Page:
Introduction to Psalm 30

A Psalm [and] Song [at] the dedication of the house of David. This is the first time that a psalm is called a song; some psalms are called by one name, some by another, and some by both, as here; and some are called hymns: to which distinction of them the apostle refers in Ephesians 5:19. A psalm was sung upon musical instruments, a song with the voice; it may be this psalm was sung both ways: the occasion of it was the dedication of David's house: the Targum interprets it of the house of the sanctuary, the temple; and so most of the Jewish commentators {i}; which might be called his house, because it was his intention to build it; his heart was set upon it, he provided materials for it, and gave his son Solomon the form of it, and a charge to build it; and, as is thought, composed this psalm to be sung, and which was sung by the Levites at the dedication of it: others, as Aben Ezra, are of opinion it was his own dwelling house, made of cedar, which he dedicated according to the law of Moses, with sacrifices and offerings, prayer and thanksgiving, 2 Samuel 5:11; so Apollinarius calls it a new house David built; but since there is nothing in the whole psalm that agrees with the dedication, either of the temple, or of David's own private house, it seems better, with other interpreters, to understand it of the purging of David's house from the wickedness and incest of his son Absalom, upon his return to it, when the rebellion raised by him was extinguished; which might be reckoned a new dedication of it; see 2 Samuel 20:3; and to a deliverance from such troubles this psalm well agrees. Theodoret interprets it of the restoration of the human nature by Christ, through his resurrection from the dead.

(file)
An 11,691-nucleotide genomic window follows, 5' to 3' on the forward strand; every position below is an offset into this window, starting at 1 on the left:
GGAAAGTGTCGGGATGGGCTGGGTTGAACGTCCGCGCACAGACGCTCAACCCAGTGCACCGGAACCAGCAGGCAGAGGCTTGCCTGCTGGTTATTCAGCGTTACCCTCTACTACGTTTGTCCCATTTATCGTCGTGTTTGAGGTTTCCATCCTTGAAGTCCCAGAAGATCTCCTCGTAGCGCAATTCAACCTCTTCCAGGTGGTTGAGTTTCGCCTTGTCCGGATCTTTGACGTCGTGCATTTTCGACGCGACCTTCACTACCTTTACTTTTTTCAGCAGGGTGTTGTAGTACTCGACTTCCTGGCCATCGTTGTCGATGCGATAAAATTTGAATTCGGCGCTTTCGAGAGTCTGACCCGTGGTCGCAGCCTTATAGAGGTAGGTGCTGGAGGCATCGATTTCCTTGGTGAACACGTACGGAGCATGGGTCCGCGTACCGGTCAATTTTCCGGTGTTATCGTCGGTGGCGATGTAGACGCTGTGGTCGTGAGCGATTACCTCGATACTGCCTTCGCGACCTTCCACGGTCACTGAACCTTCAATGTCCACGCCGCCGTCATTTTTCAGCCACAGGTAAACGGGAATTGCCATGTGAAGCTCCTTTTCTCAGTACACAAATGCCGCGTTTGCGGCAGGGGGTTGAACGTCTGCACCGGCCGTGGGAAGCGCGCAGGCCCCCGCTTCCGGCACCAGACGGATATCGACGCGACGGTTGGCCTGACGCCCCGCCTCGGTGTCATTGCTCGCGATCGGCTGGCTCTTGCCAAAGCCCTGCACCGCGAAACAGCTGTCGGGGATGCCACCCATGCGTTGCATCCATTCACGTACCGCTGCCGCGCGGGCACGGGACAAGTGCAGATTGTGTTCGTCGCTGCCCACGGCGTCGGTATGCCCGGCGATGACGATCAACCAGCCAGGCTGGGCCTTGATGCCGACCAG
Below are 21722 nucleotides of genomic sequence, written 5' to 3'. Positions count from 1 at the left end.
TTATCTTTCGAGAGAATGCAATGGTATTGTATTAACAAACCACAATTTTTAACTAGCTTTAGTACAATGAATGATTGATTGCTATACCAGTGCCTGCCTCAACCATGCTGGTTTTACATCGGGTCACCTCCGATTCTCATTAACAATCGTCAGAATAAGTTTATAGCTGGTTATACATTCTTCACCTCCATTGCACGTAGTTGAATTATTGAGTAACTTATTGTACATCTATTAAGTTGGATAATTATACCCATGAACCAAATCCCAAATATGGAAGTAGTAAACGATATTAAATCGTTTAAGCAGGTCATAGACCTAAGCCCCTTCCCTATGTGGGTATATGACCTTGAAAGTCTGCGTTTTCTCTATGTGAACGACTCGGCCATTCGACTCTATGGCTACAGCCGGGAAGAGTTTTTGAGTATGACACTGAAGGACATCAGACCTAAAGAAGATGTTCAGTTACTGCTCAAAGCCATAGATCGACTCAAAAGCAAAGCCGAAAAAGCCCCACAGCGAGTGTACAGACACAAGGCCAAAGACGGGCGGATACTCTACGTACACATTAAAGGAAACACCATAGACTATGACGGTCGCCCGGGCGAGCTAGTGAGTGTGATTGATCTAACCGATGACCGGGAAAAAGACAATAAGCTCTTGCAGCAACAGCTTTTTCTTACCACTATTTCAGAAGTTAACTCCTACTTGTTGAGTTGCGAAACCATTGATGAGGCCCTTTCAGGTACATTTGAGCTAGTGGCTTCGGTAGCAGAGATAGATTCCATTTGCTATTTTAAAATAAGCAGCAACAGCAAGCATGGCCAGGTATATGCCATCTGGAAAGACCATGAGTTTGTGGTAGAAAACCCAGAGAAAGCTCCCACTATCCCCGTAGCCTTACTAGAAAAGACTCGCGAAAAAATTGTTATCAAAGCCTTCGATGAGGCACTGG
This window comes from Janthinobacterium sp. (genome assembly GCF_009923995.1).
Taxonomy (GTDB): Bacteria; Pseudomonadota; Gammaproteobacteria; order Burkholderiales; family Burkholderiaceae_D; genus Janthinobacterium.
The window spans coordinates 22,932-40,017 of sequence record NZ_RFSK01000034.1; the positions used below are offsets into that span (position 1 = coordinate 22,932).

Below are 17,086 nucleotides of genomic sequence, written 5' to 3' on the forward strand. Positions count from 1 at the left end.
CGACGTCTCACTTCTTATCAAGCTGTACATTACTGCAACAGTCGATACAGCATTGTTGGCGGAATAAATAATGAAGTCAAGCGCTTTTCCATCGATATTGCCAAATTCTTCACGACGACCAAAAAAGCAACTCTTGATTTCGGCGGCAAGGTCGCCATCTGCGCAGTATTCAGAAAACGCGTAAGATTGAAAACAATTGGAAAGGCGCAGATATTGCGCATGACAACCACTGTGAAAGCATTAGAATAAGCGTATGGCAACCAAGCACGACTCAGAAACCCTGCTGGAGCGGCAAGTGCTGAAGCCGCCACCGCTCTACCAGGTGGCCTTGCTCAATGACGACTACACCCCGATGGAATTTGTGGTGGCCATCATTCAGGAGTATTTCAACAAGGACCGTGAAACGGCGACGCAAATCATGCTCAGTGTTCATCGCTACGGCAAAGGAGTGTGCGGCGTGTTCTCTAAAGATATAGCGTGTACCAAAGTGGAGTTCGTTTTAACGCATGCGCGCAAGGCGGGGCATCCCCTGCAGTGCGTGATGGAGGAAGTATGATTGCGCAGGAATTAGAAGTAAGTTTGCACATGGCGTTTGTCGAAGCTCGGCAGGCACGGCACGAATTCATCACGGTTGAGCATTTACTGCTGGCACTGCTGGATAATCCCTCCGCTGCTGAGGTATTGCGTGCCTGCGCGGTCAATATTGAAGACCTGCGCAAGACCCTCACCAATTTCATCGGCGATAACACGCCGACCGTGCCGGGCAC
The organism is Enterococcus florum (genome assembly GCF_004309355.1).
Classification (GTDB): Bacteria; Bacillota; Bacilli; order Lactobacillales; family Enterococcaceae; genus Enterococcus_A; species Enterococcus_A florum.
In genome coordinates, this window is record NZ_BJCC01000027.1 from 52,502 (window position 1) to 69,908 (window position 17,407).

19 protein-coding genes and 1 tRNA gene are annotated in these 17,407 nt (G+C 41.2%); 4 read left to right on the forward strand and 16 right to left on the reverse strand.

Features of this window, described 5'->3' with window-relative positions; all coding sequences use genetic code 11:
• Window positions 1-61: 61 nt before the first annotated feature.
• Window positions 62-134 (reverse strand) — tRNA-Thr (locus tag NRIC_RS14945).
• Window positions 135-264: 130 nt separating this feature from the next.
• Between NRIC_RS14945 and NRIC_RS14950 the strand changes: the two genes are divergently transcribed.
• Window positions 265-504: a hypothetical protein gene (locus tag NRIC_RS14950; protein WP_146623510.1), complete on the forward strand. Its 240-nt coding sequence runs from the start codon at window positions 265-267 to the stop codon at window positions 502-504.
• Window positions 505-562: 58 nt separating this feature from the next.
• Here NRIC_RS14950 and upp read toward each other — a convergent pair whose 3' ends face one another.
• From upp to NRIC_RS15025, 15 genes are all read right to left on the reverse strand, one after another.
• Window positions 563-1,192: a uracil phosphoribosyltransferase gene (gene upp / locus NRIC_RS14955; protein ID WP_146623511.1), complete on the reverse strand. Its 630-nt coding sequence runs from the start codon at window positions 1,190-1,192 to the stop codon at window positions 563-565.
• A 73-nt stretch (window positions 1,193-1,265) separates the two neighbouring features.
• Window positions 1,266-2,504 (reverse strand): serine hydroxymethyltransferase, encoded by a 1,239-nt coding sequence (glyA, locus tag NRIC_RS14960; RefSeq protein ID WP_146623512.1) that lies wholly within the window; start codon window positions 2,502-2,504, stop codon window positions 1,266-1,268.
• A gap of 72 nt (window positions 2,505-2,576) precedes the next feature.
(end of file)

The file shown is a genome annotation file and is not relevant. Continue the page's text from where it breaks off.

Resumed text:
{i} Jarchi, Kimchi, & Abdendana.